No 6 - 2013
In Denmark, being bitten by a bat is normally the only indication for prophylactic rabies treatment. In case of substantiated suspicion following other animal bites, the animal should first be examined by a veterinary. The veterinary will, if necessary, put down the animal and arrange further investigation.
In other parts of the world, rabies is more widespread. Transmission is caused by the penetrating bite of an animal infected with rabies, or on rare occasions through direct contact between infected saliva and mucous membranes or wounds.
Prophylactic treatment after possible exposure should be discussed with the Department of Infectious Disease Epidemiology, Statens Serum Institut, where human rabies immunoglobulin (HRIG) and vaccine may be ordered by general practitioners at the expense of the Region in question.
Recommendations on post-exposure prophylaxis are presented in EPI-NEWS 37/10, which comprises pre- as well as post-exposure measures.
In 2012, a total of 169 persons were given prophylactic treatment for rabies animal bites or other mucous membrane contact with animals suspected of having rabies, Table 1.
A total of 80 persons were treated with HRIG in addition to vaccination.
Eleven persons were given prophylactic treatment due to bat bites in Denmark. One of the bats was tested for rabies, and it tested negative.
Furthermore, in Denmark two persons were bitten by a dog which had possibly been imported from Bulgaria. As rabies could not be excluded on such basis, the dog was put down and subsequently tested negative for rabies.
A total of 156 Danes were possibly exposed to rabies abroad, 99 in Asia (including 55 in Thailand and nine in Bali, seven in Sri Lanka and seven in India), 40 in the remaining parts of Europe (including 19 in Turkey), nine in Africa, seven in Central & South America and one in the US, Table 1.
Among the 55 persons who were treated following possible rabies exposure in Thailand, 33 were bitten by dogs, 19 by monkeys and three by cats.
In case of bat bites in Denmark, the bat should be caught, if possible, and submitted for rabies testing. It is important to monitor the occurrence of rabies in Danish bats, and the bite victim may end the vaccination series if the bat later tests negative for rabies virus. The prevalence of rabies among bats in Denmark remains unknown, as only a very limited number of bats are tested.
Possible exposure to rabies abroad was the primary cause of post-exposure prophylaxis, which was observed in 156 (92%) of all treated persons. Among the 156 cases of possible exposure abroad, 55 (35%) were exposed in Thailand, Figure 1.
When giving advice prior to foreign travel, it is important to mention the risk of rabies associated with contact to animals. Travellers should be advised to limit contact to animals and to see a physician without delay in case of a bite.
Even in connection with short journeys to rabies-endemic countries, pre-exposure vaccination against rabies may be considered. Such vaccination is particularly relevant if the characteristics of the journey will make it difficult to have medical treatment within a few days. It is essential to stress that pre-exposure vaccination is not effective as an isolated measure, animal bites require an additional two vaccinations.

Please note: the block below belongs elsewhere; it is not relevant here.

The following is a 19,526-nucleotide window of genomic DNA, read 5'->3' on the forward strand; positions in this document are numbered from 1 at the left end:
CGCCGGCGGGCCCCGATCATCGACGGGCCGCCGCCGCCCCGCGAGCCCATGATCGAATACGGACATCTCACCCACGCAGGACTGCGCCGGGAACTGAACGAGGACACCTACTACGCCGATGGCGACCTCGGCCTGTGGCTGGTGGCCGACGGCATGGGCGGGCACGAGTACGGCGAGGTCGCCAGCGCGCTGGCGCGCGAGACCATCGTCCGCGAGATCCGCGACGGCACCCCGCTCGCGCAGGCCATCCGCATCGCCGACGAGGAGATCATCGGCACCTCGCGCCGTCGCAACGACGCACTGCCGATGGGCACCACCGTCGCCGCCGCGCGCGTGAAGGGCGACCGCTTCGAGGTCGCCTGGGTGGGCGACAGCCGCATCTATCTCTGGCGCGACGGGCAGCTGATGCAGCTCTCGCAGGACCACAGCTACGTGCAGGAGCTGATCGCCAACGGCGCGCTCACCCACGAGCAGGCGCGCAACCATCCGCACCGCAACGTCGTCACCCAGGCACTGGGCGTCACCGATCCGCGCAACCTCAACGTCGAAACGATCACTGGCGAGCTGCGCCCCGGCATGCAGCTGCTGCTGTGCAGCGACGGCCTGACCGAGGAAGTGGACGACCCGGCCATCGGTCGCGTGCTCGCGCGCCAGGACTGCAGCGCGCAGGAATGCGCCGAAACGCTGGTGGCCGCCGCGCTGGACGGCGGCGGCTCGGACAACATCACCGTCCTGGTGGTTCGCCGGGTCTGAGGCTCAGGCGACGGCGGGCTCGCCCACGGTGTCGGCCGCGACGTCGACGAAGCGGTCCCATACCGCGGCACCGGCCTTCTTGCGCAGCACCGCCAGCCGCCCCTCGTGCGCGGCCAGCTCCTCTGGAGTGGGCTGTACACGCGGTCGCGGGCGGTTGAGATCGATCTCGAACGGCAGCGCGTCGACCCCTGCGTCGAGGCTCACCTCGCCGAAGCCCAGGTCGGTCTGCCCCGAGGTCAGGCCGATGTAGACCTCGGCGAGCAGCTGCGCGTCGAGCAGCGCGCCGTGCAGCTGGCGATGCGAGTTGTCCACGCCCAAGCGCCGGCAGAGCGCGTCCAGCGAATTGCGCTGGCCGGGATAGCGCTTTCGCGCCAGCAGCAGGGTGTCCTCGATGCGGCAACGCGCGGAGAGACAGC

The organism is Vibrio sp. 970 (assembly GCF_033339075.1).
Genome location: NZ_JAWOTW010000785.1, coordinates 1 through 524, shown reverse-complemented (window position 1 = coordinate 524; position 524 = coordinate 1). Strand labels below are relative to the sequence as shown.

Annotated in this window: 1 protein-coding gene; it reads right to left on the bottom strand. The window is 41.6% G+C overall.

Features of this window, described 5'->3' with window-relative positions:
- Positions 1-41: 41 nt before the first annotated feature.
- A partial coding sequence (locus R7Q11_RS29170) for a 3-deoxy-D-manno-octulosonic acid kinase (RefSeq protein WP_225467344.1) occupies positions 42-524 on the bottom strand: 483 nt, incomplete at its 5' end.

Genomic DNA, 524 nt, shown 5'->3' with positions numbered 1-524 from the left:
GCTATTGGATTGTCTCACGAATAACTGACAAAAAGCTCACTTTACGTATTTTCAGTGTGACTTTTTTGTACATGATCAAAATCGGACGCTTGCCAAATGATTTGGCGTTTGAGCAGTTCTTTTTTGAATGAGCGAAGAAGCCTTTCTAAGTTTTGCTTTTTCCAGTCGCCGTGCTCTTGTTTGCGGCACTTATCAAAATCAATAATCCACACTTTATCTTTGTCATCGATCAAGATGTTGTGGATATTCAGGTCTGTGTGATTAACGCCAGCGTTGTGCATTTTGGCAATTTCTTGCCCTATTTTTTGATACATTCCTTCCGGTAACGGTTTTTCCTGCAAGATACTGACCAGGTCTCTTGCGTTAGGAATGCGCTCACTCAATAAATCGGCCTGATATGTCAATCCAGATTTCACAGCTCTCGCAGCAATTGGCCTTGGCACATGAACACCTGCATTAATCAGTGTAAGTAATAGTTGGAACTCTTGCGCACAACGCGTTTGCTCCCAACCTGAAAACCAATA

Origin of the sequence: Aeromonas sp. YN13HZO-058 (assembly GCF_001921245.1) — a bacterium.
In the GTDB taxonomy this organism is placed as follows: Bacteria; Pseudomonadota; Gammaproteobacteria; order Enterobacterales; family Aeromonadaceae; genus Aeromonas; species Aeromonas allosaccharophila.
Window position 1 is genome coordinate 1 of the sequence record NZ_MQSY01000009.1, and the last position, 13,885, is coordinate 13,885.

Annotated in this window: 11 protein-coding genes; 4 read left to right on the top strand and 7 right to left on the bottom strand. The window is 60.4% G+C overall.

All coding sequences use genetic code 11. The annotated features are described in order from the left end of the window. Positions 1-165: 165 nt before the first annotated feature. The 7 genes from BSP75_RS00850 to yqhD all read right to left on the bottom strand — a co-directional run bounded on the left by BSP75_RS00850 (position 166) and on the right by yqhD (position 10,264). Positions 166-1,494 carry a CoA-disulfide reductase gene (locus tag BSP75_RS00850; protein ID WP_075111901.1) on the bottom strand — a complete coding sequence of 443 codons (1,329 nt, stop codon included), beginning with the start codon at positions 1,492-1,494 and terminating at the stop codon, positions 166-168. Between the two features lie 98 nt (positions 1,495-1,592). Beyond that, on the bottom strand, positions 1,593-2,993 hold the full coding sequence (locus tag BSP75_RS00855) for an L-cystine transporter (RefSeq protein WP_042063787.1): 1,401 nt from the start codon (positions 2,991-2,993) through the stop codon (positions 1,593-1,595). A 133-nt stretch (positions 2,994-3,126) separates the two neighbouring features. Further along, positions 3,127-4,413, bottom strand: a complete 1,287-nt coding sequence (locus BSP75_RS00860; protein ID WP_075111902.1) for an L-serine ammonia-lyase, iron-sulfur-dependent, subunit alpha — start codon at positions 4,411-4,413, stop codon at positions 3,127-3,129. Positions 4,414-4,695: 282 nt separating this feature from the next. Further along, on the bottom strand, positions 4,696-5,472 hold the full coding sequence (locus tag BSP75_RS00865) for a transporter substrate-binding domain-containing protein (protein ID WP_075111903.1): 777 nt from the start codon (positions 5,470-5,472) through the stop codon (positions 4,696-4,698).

Patients who have received pre-exposure vaccination and who get bittten by an animal do not need immunoglobulin as they have already produced antibodies which simply need to be boosted, EPI-NEWS 37/10.
(A.H. Christiansen, S. Cowan, Department of Infectious Disease Epidemiology)
Rabies in animals
Rabies is caused by a virus. Two types exist: classic rabies virus and European Bat Lyssavirus (EBLV), also known as bat rabies virus. Classic rabies is endemic to most of East Europe, while only sporadic outbreaks are seen continually in Western Europe. Recently, a major outbreak of classic rabies was observed among foxes in North-Eastern Italy. The outbreak was countered through a massive vaccination campaign.
Illegal import of dogs from third-world countries to Europe continues to pose a problem. In 2012 a case was reported of a puppy which died from rabies in Holland about a month after its owners had bought it in a Moroccan car park. Contact tracing was instigated and more than 50 persons were subsequently identified and started on prophylactic treatment.
Classic rabies has not been observed in Denmark since 1982, while bat rabies, which occurs endemically, was initially detected in 1985. The last positive finding was seen in a bat in 2009. In 2012, a total of 18 animals were tested for classic rabies and/or bat rabies, all of which tested negative, Table 2. Classic rabies virus is endemic to Greenland, where Arctic foxes frequently transmit the infection to sled dogs and other mammals. In 2012, classic rabies virus was not detected in samples from Greenland, Table 2.
(Thomas Bruun Rasmussen, Virology Section, National Veterinary Institute, Technical University of Denmark)
6 February 2013